In Photos: The sunken city of Thônis-Heracleion in Alexandria reveals new archaeological treasures

Nevine El-Aref , Monday 19 Jul 2021

Ptolemaic Ship wrecks and a Greek cemetery were submerged in the sunken city

The sunken city of Thônis-Heracleion

During an underwater excavation at the sunken city of Heracleion in Abu Qir bay in Alexandria, the Egyptian-French mission, led by the European Institute for Underwater Archaeology (IEASM), uncovered remains of a military vessel and a funerary complex.

Mostafa Waziry, secretary general of Egypt’s Supreme Council of Antiquities, announced the discovery of the remains of a military vessel in the submerged city of Thônis-Heracleion, which sank receiving huge blocks of the famed temple of Amun in the second century BC. The ship was to be moored at a landing stage in the canal that flowed along the south face of the temple, when it was totally destroyed during a cataclysmic event. The fallen blocks have kept the precious naval remains pinned to the bottom of the deep canal along with the debris of the sanctuary.

According to Head of Egyptian Antiquities Sector at the Ministry of Tourism and Antiquities of Egypt, Ayman Ashmawy, the ship was detected under nearly 5 metres of hard clay mixed with temple debris thanks to a cutting edge prototype electronic sub-bottom profiler.

French archaeologist Franck Goddio pointed out that finds of ships from this age remain extremely rare, with the only example being the Punic Marsala Ship (235 BC). The Hellenistic ships of this type were completely unknown from an archaeological perspective before this discovery.

The sunken city of Thônis-Heracleion 1

Ehab Fahmy, head of the Central Department of Underwater Antiquities, said that the preliminary study shows that the hull of this ship was built in the classical tradition and relied on long mortise-and-tenon joints and a well-developed internal structure. However, at the same time it also features ancient Egyptian construction techniques. It was a rowing ship that was equally provided with a large sail as evidenced from its mast step of considerable dimensions. This long boat was flat-bottomed and had a flat keel, quite advantageous for the navigation on the Nile and within the delta. Some typical ancient Egyptian shipbuilding features, together with the evidence of wood reuse, indicate that the ship was built in Egypt. With a length of more than 25 m it had a length-to-breadth ratio close to six to one.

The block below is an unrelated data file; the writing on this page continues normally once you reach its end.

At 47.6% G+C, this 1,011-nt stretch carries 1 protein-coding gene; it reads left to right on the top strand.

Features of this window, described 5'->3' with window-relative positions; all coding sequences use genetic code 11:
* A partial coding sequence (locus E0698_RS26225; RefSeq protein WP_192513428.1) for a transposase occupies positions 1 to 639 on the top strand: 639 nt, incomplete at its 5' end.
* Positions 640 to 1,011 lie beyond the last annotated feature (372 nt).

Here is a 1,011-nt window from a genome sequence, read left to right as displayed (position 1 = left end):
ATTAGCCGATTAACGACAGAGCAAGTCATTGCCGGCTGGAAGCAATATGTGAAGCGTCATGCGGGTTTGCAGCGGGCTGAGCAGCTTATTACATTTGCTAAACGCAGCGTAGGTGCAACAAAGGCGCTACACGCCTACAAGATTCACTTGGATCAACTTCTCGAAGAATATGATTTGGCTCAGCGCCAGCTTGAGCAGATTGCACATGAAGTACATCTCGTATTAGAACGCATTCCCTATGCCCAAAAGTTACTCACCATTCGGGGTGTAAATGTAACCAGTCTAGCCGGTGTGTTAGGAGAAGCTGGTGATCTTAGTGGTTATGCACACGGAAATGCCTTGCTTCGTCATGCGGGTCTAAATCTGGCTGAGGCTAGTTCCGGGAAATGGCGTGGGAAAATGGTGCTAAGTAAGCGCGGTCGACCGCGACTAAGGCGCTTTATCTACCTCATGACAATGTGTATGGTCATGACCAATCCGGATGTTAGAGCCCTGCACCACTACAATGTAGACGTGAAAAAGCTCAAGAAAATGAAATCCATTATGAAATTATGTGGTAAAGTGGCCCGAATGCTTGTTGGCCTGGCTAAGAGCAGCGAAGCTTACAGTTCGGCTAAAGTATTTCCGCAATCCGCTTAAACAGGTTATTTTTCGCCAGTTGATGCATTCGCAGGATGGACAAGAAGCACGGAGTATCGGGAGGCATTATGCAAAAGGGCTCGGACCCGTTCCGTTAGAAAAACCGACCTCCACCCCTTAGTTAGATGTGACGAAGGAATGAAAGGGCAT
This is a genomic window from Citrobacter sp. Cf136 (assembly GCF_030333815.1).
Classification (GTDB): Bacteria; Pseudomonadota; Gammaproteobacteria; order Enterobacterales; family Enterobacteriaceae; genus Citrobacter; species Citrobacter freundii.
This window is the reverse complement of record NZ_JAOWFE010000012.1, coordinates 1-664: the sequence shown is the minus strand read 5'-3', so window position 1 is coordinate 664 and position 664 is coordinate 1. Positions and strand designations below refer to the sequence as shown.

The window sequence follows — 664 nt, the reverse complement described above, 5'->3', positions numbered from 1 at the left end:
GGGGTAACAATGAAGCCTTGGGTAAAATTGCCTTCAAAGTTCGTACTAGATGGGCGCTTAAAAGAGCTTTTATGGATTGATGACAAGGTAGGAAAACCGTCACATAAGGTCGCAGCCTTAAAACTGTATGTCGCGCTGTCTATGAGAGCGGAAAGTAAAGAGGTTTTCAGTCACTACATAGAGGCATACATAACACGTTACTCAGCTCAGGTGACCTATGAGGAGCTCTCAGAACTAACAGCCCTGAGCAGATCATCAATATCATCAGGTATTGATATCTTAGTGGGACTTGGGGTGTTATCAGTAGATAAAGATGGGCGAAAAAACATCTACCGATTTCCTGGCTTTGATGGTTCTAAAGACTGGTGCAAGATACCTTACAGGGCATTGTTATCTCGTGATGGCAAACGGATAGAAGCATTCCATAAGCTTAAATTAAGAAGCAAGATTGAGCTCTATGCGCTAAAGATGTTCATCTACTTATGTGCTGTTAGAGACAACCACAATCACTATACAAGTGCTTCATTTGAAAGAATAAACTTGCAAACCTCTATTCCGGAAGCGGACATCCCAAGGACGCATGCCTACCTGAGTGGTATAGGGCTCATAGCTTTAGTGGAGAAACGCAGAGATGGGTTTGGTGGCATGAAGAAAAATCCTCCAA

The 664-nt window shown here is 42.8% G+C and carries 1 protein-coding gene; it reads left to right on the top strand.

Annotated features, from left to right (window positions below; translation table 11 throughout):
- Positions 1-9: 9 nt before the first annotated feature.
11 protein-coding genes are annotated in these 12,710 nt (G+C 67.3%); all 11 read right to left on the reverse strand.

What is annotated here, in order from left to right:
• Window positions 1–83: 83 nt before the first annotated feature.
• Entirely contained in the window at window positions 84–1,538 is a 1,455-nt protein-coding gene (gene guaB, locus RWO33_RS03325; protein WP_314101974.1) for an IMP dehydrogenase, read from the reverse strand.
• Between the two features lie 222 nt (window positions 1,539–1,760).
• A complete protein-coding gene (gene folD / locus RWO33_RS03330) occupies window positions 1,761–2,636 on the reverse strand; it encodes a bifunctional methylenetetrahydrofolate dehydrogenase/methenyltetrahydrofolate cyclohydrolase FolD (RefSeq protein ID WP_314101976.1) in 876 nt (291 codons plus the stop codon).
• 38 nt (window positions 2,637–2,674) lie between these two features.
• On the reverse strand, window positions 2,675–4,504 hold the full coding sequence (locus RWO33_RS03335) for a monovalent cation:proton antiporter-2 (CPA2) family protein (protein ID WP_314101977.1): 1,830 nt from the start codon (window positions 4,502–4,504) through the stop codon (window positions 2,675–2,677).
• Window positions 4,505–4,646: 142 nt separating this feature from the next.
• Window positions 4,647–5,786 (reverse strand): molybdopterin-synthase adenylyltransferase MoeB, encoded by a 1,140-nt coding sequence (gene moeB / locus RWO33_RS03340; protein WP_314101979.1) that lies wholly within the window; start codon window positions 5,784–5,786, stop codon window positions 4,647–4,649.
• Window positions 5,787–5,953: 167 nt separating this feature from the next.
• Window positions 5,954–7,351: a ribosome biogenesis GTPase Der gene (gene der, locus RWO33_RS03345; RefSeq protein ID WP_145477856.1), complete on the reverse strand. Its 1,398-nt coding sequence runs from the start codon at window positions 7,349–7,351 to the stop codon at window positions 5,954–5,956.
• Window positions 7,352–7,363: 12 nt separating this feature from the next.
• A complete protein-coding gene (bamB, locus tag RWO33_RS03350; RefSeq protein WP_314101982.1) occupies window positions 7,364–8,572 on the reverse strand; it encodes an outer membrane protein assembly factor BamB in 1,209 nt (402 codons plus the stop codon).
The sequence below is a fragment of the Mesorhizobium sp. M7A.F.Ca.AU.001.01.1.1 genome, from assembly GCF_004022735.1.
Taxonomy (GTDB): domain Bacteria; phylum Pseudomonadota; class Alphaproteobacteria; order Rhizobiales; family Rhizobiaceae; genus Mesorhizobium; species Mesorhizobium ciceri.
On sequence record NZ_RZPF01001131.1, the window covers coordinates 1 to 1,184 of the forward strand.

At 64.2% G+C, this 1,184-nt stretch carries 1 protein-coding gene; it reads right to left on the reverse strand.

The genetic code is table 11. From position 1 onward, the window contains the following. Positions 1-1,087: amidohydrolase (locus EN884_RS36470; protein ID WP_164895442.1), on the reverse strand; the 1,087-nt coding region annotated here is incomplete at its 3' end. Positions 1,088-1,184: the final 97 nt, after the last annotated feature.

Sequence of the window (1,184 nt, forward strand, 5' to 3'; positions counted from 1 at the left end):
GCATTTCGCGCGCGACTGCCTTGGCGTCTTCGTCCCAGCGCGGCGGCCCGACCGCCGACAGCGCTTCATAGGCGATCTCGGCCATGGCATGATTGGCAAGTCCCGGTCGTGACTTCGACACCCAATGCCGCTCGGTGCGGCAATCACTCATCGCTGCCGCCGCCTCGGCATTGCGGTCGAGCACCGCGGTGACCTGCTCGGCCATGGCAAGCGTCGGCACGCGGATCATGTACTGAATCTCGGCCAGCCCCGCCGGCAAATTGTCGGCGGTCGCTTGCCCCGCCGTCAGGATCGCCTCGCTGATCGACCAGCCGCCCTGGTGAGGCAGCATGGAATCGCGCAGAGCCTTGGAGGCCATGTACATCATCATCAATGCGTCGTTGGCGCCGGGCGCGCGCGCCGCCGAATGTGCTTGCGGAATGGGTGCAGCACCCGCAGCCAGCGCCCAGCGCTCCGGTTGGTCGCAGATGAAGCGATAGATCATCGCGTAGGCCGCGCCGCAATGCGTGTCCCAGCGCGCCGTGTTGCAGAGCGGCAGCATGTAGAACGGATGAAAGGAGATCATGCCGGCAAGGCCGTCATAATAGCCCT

The sunken city of Thônis-Heracleion 1

In another part of the city, a tumulus (burial mound) stretching alongside the north-east entrance canal also revealed remains of a large Greek funerary area, all covered with rich donations. They date from the very first years of the fourth century BC. This discovery beautifully illustrates the presence of the Greek merchants who lived in that city, controlling the entrance to Egypt at the mouth of the Canopic branch of the Nile. The Greeks were allowed to settle in this city during the late Pharaonic dynasties. They built their own sanctuaries close to the huge temple of Amun. Those were destroyed simultaneously and their remains are found mixed with those of the Egyptian temple.

The sunken city of Thônis-Heracleion 1

Important remains of the temple of Amun slipped into the deep canal during a land slide caused by a land liquefaction phenomenon. They were discovered in a pristine state of preservation. They are the witnesses of the richness of the sanctuaries of this city, now located under the sea seven kilometers from the present coast of Egypt.

Thônis-Heracleion was for centuries the largest Egyptian port on the Mediterranean Sea, prior to the founding of Alexandria by Alexander the Great in 331 BC. Several earthquakes, followed by tidal waves, triggered land liquefactions, causing a 110 square kilometer portion of the Nile delta, with the cities of Thônis-Heracleion and Canopus, to collapse into the sea. Both cities were rediscovered by the IEASM in collaboration with the Underwater Archaeology Department of Ministry of Tourism and Antiquities, respectively in 2001 and 1999.

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